SEA TURTLE SURVIVAL
SOLUTIONS YOU CAN IMPLEMENT . . . EVEN ON CULEBRA
THREAT: The National Marine Fisheries
estimates that the U.S. offshore commercial shrimp fleet currently
over 640 adult leatherbacks annually.
Karumbé Photos, 2002
Commercial trawler disposing a leatherback.
Karumbé Photos, 2002
Baby green sea turtle taken by fishing trash.
Help promote Turtle-Safe ® Shrimp. For more information
on this campaign please visit: www.seaturtle.org.
THREAT: Lighting from shoreline
developments disorients turtle hatchlings with deadly consequence.
SOLUTION: Support local efforts
conserve areas adjacent to critical nesting beaches. Light shields are
available for house and street lamps. Shields not only protect hatchlings,
but also protects our ability to enjoy Culebra's spectacular night sky
and bioluminescent waters. For more information on light shielding resources
please visit: www.darksky.org.
THREAT: Plastic bags, balloons
and fishing trash choke, entangle and drown sea turtles.
SOLUTION: Always dispose of trash
properly. Please don't release helium balloons. Fishing nets and line
should be cut into small pieces before disposal. When you volunteer
to help with a local beach clean up, you could be saving the life of
Photo by Chris Johnson 2002
X-Ray of fishhook swallowed by juvenile sea
THREAT: People are poaching sea
turtles on Culebra.
SOLUTION: Sea turtles have become
symbolic of Culebra's natural heritage. Let people know that these illegal
practices threaten the patrimony of the Culebrenses as much as they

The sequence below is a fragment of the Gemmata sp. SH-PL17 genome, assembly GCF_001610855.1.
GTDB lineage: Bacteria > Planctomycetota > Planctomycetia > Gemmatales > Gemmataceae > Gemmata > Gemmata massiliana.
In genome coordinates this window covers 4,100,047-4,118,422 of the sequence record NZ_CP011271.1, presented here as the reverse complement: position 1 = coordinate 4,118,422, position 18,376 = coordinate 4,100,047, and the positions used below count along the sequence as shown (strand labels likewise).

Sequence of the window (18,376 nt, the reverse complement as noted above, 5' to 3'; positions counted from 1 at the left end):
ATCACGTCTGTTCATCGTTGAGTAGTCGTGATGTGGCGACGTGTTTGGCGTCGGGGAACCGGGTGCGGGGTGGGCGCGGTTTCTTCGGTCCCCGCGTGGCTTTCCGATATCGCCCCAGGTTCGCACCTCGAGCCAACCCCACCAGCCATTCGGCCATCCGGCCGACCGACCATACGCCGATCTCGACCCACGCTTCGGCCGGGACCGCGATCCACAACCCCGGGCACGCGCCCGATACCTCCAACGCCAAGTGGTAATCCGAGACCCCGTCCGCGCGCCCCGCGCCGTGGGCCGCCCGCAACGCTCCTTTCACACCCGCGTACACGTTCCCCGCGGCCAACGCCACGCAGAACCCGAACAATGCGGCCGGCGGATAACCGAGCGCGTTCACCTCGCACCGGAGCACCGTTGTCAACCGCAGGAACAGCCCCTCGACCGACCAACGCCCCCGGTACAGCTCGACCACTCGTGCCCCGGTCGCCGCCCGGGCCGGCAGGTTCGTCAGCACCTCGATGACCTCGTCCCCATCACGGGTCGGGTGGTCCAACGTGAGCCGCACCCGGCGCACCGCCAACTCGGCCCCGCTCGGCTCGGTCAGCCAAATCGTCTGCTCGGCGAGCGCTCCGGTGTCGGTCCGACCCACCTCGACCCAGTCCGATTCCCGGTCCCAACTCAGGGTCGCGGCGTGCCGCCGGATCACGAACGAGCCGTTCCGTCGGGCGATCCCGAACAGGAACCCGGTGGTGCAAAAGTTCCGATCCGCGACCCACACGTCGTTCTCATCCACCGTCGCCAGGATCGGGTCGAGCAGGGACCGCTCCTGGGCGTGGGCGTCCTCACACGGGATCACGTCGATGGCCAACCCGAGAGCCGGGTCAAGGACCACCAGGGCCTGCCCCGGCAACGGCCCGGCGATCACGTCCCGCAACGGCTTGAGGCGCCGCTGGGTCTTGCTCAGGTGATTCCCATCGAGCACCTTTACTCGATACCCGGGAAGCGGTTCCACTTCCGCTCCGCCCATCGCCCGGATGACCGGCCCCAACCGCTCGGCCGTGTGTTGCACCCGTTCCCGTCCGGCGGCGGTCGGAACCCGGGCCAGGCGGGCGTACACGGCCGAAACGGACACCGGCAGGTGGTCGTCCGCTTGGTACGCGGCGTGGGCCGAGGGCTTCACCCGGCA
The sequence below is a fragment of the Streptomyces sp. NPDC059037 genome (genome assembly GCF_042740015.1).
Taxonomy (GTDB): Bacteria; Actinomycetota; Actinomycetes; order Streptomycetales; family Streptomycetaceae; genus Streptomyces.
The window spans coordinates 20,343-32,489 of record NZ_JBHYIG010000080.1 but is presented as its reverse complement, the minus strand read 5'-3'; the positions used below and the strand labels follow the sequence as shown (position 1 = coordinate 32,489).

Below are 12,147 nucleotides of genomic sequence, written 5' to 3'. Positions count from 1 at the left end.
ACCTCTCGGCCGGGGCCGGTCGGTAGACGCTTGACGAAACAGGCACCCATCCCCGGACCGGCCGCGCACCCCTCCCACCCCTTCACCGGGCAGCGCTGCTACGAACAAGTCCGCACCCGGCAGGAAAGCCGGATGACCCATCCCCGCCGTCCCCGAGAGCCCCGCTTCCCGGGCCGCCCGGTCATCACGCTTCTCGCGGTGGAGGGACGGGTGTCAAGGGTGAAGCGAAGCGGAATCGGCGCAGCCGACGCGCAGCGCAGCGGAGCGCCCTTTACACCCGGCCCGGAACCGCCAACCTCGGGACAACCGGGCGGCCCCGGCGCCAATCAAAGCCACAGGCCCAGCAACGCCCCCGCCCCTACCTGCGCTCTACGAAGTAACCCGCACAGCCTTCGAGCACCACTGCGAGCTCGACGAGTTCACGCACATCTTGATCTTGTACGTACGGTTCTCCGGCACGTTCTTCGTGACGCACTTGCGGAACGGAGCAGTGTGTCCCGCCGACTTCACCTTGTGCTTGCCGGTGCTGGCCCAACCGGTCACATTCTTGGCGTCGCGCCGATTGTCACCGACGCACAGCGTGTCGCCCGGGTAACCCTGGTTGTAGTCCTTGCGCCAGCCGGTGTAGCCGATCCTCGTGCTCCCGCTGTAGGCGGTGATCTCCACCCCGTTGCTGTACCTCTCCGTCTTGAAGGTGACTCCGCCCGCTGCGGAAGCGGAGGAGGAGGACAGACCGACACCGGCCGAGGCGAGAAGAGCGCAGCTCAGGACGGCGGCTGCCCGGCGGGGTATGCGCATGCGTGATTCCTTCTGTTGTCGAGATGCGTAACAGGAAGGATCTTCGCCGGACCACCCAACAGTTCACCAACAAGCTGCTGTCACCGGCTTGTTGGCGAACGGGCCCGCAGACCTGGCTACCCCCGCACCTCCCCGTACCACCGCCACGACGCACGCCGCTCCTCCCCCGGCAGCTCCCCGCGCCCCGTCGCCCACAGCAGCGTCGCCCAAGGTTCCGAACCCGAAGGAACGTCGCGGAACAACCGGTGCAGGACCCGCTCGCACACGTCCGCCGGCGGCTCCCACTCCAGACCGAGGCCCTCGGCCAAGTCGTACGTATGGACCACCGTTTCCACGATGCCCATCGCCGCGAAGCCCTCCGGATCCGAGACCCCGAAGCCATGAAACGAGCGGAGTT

threaten the future of the species. Don´t purchase turtle related
products such as shells, meat, oil, or eggs. Report all poaching to
787-724-5700, there is a reward for information that leads to a conviction.
Culebra kids disappointed to find bloody juvenile
THREAT: Although it's biodegradable,
food left on the beach supports ant colonies that attack emerging hatchlings.
SOLUTION: Please do not leave or
bury food on the beach.
THREAT: Many animals associated
with human populations pose a threat to turtle nests on Culebra, including
dogs, cats, cattle and horses.
Photo by Zoe Bass
Red ants devouring hatchling.
SOLUTION: Keep all livestock off
turtle nesting beaches. Digging dogs should be kept away from these
beaches throughout nesting season.
Neutering pets is the only way to help reduce hungry stray animals that
pose a threat to many species of protected wildlife. Talk with the Veterinarian
who visits on the second Wednesday of every month across from Joe Ice
near Ferriteria Minimas.
Photo by Matthew Godfrey
Loggerhead taken by boat collision.
THREAT: Leatherbacks and other
turtles are vulnerable to boat collisions and strikes in shallow waters.
SOLUTION: Please boat slowly and
responsibly in Culebra´s coastal waters.
THREAT: Campfires on nesting beaches
have incinerated turtle nests.
SOLUTION: Please, no campfires on
Photo by Abbie White
Turtles incinerated at Zoni Beach.
THREAT: The use of off road vehicles
on turtle nesting beaches reduces hatchling success.
SOLUTION: Please do not drive on
turtle nesting beaches.
THREAT: Sea turtle conservation
projects are work- intensive and under-funded.
SOLUTION: VOLUNTEER to HELP:
For a printable see Project Information.
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P.O. Box 750
Culebra, PR 00775